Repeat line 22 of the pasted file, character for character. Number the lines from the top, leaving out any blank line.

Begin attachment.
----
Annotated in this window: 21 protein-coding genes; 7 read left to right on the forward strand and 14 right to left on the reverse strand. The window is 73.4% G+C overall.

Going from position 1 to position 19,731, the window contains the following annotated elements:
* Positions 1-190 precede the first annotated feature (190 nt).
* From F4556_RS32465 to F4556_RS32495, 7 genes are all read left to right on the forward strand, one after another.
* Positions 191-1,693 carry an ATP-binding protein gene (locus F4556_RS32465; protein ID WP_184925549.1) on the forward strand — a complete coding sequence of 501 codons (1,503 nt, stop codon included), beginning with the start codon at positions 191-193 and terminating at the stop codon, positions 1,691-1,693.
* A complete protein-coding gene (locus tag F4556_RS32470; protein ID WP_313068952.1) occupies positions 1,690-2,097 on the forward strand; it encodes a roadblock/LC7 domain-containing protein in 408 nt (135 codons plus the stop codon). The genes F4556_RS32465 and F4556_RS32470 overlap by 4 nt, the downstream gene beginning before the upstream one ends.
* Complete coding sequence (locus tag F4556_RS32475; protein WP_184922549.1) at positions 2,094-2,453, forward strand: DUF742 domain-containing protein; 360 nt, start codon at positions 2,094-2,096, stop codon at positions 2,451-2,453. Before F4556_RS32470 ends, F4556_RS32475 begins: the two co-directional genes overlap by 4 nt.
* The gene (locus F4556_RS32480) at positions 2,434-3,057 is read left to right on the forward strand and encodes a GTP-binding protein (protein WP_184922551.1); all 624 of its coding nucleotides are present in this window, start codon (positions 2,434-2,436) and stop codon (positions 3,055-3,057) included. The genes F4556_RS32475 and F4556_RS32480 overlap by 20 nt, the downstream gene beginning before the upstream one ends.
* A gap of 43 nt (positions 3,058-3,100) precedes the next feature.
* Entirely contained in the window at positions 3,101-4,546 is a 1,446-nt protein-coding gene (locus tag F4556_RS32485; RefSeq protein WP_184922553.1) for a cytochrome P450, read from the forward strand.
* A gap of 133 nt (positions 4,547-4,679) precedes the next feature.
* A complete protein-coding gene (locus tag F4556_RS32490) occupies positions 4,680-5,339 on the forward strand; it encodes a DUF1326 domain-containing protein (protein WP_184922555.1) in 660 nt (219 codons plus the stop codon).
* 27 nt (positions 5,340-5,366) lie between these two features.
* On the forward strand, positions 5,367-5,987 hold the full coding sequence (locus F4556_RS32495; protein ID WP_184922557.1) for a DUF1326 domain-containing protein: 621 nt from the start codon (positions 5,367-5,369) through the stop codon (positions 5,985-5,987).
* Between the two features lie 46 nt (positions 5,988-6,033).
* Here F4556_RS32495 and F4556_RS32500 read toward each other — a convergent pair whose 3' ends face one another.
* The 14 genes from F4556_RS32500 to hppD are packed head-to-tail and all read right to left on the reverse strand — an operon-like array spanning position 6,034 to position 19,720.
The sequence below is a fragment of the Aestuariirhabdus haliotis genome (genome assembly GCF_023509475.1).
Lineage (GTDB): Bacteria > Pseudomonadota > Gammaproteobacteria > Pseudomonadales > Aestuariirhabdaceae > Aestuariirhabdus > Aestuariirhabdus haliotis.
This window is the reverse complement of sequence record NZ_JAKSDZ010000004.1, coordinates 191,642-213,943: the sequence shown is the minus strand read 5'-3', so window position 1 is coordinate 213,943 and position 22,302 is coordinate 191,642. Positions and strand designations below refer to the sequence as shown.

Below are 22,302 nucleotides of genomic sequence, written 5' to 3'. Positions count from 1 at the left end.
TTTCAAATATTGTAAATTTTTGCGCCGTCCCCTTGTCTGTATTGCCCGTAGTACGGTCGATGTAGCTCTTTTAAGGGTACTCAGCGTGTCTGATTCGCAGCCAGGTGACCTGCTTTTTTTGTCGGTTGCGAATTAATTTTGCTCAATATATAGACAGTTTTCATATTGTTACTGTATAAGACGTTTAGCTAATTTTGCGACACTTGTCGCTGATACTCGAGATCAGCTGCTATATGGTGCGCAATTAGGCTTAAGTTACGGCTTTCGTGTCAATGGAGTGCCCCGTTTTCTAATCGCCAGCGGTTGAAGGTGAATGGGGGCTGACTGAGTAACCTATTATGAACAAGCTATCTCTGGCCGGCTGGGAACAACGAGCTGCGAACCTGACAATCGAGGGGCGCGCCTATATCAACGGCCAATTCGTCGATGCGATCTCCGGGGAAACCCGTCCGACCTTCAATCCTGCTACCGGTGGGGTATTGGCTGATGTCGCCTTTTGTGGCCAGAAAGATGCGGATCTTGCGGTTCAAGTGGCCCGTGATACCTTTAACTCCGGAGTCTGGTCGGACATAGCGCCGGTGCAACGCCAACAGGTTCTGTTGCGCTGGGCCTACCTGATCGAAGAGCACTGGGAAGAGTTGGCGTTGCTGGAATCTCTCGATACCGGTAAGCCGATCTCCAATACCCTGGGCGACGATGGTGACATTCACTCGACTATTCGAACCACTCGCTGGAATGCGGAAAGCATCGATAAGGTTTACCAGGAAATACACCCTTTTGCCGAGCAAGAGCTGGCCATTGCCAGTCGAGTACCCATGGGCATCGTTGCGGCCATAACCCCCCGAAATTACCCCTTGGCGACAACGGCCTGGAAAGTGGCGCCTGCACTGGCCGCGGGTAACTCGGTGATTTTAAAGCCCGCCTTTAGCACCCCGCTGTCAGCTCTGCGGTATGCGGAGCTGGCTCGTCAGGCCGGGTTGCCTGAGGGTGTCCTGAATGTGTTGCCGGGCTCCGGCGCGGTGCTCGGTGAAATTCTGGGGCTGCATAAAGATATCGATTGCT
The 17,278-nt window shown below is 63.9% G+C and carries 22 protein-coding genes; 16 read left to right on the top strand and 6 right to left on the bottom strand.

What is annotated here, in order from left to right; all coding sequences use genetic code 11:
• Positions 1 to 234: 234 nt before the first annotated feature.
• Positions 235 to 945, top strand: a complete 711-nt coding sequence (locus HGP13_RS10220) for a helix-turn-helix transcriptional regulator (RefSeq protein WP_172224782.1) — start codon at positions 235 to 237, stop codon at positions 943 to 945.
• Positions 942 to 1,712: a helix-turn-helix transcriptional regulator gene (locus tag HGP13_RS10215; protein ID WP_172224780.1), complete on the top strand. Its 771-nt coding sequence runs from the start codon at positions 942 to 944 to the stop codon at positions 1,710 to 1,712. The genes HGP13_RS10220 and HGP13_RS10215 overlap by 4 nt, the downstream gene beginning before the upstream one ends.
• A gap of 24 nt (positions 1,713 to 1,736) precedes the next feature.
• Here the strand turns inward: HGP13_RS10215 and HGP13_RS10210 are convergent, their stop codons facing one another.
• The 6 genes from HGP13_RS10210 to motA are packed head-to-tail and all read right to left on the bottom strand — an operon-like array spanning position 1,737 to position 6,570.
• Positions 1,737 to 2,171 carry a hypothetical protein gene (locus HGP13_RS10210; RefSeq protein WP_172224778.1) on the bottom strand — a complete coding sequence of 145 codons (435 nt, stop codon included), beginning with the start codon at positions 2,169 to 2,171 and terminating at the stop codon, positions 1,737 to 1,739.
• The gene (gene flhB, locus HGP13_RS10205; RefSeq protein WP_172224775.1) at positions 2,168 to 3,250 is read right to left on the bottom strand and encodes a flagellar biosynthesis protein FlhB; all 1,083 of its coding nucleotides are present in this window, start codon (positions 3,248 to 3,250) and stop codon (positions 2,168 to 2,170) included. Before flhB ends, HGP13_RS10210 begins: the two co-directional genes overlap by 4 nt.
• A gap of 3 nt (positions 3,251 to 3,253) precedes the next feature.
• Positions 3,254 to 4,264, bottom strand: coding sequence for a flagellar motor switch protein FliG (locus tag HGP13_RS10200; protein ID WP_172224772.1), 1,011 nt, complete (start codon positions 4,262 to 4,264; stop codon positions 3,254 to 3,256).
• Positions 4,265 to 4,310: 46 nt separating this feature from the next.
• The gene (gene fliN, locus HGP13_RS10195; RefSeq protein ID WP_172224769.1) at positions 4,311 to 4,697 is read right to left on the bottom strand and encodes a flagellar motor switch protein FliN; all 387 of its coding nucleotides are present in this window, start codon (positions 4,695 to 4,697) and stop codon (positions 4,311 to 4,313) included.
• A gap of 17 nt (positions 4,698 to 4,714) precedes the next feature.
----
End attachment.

TTTCAAATATTGTAAATTTTTGCGCCGTCCCCTTGTCTGTATTGCCCGTAGTACGGTCGATGTAGCTCTTTTAAGGGTACTCAGCGTGTCTGATTCGCAGCCAGGTGACCTGCTTTTTTTGTCGGTTGCGAATTAATTTTGCTCAATATATAGACAGTTTTCATATTGTTACTGTATAAGACGTTTAGCTAATTTTGCGACACTTGTCGCTGATACTCGAGATCAGCTGCTATATGGTGCGCAATTAGGCTTAAGTTACGGCTTTCGTGTCAATGGAGTGCCCCGTTTTCTAATCGCCAGCGGTTGAAGGTGAATGGGGGCTGACTGAGTAACCTATTATGAACAAGCTATCTCTGGCCGGCTGGGAACAACGAGCTGCGAACCTGACAATCGAGGGGCGCGCCTATATCAACGGCCAATTCGTCGATGCGATCTCCGGGGAAACCCGTCCGACCTTCAATCCTGCTACCGGTGGGGTATTGGCTGATGTCGCCTTTTGTGGCCAGAAAGATGCGGATCTTGCGGTTCAAGTGGCCCGTGATACCTTTAACTCCGGAGTCTGGTCGGACATAGCGCCGGTGCAACGCCAACAGGTTCTGTTGCGCTGGGCCTACCTGATCGAAGAGCACTGGGAAGAGTTGGCGTTGCTGGAATCTCTCGATACCGGTAAGCCGATCTCCAATACCCTGGGCGACGATGGTGACATTCACTCGACTATTCGAACCACTCGCTGGAATGCGGAAAGCATCGATAAGGTTTACCAGGAAATACACCCTTTTGCCGAGCAAGAGCTGGCCATTGCCAGTCGAGTACCCATGGGCATCGTTGCGGCCATAACCCCCCGAAATTACCCCTTGGCGACAACGGCCTGGAAAGTGGCGCCTGCACTGGCCGCGGGTAACTCGGTGATTTTAAAGCCCGCCTTTAGCACCCCGCTGTCAGCTCTGCGGTATGCGGAGCTGGCTCGTCAGGCCGGGTTGCCTGAGGGTGTCCTGAATGTGTTGCCGGGCTCCGGCGCGGTGCTCGGTGAAATTCTGGGGCTGCATAAAGATATCGATTGCT